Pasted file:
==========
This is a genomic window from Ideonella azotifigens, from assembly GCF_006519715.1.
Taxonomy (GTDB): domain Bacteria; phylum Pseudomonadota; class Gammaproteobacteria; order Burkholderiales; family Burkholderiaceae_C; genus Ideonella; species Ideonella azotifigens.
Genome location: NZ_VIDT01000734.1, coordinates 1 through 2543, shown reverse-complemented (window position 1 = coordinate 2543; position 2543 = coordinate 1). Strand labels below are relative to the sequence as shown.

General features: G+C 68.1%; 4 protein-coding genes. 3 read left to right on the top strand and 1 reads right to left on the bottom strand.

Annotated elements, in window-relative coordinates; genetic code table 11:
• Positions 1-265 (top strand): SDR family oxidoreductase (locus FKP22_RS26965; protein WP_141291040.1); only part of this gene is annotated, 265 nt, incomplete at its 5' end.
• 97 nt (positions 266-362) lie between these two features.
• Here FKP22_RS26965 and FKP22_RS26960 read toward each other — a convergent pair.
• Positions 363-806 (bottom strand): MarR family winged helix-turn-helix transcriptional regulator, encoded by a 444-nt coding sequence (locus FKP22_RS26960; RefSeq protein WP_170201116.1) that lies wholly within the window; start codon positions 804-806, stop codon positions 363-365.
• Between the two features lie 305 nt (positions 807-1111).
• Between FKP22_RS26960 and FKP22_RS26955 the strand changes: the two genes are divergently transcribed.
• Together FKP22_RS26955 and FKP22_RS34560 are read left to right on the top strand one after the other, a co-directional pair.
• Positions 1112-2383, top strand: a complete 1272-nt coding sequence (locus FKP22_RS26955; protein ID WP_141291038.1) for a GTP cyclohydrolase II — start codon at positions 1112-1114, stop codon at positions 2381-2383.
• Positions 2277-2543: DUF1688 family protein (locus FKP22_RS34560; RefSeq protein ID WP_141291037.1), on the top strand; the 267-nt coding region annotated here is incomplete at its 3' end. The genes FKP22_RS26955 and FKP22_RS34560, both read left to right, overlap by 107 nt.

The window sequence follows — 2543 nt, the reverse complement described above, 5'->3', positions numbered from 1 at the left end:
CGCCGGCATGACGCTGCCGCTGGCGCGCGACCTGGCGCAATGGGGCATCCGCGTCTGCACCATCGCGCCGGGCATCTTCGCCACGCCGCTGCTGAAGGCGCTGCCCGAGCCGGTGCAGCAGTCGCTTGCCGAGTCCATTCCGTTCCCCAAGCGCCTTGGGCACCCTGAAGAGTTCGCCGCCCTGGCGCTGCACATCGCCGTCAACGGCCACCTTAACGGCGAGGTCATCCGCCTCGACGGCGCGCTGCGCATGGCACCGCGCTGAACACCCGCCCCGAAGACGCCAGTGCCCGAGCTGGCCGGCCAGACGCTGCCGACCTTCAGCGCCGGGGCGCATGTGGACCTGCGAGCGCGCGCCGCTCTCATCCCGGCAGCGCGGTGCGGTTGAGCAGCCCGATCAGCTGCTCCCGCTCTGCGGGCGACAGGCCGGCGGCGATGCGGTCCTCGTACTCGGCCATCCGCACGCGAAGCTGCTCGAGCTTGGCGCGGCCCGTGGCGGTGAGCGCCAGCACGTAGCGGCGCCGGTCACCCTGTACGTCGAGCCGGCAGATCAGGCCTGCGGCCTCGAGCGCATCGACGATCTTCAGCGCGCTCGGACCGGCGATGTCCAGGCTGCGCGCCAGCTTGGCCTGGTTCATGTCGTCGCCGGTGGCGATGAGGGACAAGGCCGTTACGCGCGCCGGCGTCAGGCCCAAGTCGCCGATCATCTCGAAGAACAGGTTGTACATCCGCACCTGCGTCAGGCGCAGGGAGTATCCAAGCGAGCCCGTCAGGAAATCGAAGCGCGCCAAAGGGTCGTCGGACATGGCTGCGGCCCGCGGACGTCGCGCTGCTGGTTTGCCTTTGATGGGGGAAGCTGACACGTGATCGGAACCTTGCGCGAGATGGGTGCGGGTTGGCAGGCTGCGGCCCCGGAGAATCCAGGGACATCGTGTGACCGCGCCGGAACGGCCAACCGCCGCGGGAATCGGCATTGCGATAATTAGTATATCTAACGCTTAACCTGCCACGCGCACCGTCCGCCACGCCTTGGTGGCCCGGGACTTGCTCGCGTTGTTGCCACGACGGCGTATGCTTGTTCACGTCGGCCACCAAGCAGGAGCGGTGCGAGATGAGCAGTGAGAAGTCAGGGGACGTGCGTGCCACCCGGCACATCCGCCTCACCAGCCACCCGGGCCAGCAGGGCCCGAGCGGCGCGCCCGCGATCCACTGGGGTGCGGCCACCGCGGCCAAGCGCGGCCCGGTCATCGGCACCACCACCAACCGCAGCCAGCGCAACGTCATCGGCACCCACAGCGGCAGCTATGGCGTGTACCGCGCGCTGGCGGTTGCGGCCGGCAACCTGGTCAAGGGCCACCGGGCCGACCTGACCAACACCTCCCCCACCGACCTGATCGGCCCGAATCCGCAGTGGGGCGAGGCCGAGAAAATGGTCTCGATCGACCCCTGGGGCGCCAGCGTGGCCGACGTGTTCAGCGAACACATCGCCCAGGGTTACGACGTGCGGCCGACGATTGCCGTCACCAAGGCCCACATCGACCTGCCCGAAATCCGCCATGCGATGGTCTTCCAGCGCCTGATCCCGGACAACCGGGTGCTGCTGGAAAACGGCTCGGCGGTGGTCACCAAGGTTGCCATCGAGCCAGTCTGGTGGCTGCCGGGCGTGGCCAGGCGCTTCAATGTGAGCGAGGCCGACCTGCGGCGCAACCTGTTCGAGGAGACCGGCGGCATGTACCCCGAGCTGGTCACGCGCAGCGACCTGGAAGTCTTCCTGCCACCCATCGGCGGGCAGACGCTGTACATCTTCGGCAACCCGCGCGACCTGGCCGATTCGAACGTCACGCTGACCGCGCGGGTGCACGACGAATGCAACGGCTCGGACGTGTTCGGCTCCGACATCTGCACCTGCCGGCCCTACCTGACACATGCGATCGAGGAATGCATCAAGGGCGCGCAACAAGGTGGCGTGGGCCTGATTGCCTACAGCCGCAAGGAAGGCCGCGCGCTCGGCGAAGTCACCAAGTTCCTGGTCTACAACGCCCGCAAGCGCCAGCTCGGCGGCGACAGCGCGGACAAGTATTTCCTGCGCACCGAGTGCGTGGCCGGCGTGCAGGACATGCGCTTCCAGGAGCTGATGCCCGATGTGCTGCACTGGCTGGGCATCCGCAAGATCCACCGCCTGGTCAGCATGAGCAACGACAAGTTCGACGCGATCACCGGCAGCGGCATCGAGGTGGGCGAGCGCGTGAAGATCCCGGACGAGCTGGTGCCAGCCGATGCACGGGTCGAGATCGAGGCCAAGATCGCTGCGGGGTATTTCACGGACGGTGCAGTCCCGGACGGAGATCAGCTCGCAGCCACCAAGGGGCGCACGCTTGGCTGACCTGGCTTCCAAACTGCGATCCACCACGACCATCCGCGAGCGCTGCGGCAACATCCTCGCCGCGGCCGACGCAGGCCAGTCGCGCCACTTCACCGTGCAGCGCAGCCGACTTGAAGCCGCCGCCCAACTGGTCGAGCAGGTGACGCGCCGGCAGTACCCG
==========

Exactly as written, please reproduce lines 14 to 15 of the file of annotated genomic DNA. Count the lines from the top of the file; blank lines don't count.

• Positions 2277-2543: DUF1688 family protein (locus FKP22_RS34560; RefSeq protein ID WP_141291037.1), on the top strand; the 267-nt coding region annotated here is incomplete at its 3' end. The genes FKP22_RS26955 and FKP22_RS34560, both read left to right, overlap by 107 nt.

The window sequence follows — 2543 nt, the reverse complement described above, 5'->3', positions numbered from 1 at the left end: